Anamorphic stretch. The H1186 has a vertical stretch mode to accommodate an A-lens if you happen to have one.

White casework. If you've got a white ceiling and the desire to ceiling mount your projector, the white casework will help it to blend in and not be as obvious as a black projector would be.

Remote control. The H1186 comes with an excellent, fully back-lit remote which is unusual in this price range. Buttons are relatively large and well-spaced, and the projector responds instantly from a distance of at least 30 feet. The remote is white, so it is much easier to locate in the dark compared to the black remotes made by some competing vendors. And it even has a laser pointer, in case you can think of a use for such a thing.

Security. If you need it, it has a Kensington lock, and security bar. It also has an optional password lock/access that is easy to set up and not much trouble to enter when turning it on (although forgetting your password will require you to have a discussion with Vivitek's technical support group).

Performance

Brightness. The H1186 has six preset color modes, one User programmable mode, and two more for ISF calibration. It also has a blackboard mode, which projects a black/white negative of the video image, which you are free to ignore. Against its 2000 lumen brightness rating, with the lamp on full power and the zoom lens set to wide angle, the preset modes on our test sample measured as follows:

Bright -- 1837
Presentation -- 1560
Movie -- 1245
Game -- 1118
TV -- 1065
sRGB -- 952

As noted previously, these color presets are not ideally color balanced, but once you get the projector tweaked up in User mode the picture is solid and balanced. In User mode after calibration, our test unit was putting out 1223 lumens, or very close to the preset Movie mode.

Zoom lens effect. Light loss at the telephoto end of the the H1186's 1.5x zoom lens is a modest 18%. But if you are setting up a 100" screen in a dark viewing room, you'd probably want to move the unit back to its longest throw in order to take advantage of that 18% loss, as it may be too bright otherwise. On the other hand, if you are planning on some ambient light in the room, use the wide angle end of the zoom for maximum light output.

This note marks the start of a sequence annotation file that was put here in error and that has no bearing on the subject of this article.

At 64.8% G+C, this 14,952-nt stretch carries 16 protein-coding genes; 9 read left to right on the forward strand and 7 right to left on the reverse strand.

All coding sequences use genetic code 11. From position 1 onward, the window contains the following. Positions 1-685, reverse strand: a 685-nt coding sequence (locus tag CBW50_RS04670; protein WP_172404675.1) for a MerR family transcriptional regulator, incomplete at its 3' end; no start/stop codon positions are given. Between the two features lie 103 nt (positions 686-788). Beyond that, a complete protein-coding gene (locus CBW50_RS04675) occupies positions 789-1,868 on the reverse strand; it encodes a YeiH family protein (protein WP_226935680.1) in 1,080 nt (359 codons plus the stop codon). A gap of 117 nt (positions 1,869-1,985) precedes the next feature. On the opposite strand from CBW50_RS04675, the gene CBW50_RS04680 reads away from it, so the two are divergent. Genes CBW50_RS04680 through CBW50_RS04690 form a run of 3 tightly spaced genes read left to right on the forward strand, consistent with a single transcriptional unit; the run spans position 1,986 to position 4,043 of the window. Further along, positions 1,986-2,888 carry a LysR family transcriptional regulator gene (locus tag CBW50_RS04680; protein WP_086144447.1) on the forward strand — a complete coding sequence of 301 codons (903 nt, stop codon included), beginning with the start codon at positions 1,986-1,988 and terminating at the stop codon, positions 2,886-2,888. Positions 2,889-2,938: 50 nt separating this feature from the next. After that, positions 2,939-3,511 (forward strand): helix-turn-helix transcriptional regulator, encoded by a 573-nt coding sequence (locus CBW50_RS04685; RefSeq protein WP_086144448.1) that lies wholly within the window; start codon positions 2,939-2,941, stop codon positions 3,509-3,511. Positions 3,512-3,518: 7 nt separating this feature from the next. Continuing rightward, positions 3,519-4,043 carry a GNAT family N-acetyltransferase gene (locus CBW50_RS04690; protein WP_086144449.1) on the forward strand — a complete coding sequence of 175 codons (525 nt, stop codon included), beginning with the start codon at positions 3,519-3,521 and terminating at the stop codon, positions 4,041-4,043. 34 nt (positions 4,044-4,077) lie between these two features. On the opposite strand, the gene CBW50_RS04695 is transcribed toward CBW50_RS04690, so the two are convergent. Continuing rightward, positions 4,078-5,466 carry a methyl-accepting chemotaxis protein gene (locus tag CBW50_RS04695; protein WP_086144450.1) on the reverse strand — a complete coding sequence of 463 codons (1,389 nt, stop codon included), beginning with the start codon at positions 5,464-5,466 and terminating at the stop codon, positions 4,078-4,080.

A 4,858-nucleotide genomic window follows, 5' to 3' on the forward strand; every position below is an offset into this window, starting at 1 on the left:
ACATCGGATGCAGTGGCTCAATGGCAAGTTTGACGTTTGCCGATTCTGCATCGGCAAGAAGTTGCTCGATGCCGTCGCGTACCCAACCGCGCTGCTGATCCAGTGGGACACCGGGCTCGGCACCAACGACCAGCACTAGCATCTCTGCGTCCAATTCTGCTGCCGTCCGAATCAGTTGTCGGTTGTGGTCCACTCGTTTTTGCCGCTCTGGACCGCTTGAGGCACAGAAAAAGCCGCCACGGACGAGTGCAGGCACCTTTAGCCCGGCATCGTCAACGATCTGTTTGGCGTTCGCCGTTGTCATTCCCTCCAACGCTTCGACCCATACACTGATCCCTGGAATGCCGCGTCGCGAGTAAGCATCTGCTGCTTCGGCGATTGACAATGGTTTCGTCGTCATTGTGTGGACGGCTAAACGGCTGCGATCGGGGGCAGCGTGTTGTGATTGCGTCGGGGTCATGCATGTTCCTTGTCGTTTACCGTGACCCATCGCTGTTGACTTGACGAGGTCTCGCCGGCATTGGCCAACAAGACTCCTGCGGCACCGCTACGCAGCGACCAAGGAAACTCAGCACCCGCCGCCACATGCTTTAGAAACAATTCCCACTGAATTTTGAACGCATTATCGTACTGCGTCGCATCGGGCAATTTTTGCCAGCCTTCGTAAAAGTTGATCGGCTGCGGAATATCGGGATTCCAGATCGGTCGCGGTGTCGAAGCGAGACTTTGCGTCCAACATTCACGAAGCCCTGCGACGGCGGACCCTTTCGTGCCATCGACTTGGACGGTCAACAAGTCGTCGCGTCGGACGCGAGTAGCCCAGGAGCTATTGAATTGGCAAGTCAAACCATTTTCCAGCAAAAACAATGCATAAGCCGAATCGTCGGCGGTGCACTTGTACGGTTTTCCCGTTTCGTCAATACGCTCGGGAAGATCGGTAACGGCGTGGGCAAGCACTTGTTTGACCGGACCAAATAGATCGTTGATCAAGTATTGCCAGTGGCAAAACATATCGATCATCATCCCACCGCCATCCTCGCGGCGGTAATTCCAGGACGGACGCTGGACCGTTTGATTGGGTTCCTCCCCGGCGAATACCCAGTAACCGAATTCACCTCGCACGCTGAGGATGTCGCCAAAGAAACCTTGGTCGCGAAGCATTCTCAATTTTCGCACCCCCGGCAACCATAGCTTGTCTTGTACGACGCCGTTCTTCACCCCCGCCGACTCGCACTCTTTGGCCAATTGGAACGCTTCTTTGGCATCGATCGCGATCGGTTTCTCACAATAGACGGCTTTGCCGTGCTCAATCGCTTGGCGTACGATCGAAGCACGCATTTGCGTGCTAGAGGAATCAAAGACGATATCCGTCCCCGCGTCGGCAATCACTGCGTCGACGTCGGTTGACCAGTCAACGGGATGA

Eco Modes. The H1186 has two eco modes in addition to the Normal. Dynamic Eco measures essentially the same as Normal mode and has no effect on fan noise. The Eco mode setting reduces light output by 25%, which is more typical. Eco also significantly reduces fan noise to a very quiet level.

Color Light Output (CLO). Many inexpensive DLP projectors feature a white segment in the color wheel which boosts ANSI lumen specs at the expense of color saturation. Not so on the H1186. This unit has a six segment RGBRGB wheel, so CLO measurements are exceptionally good, measuring equal to white or close to it. In Presentation mode in particular, many DLP projectors pump out so much white light that the sum of the color components color can often measure 30% of white or less. On the H1186, the sum of the color components measures 82% of white, which is plenty to ensure solid, rich color definition. So there is none of the lack of color saturation that has been common in many DLP projectors.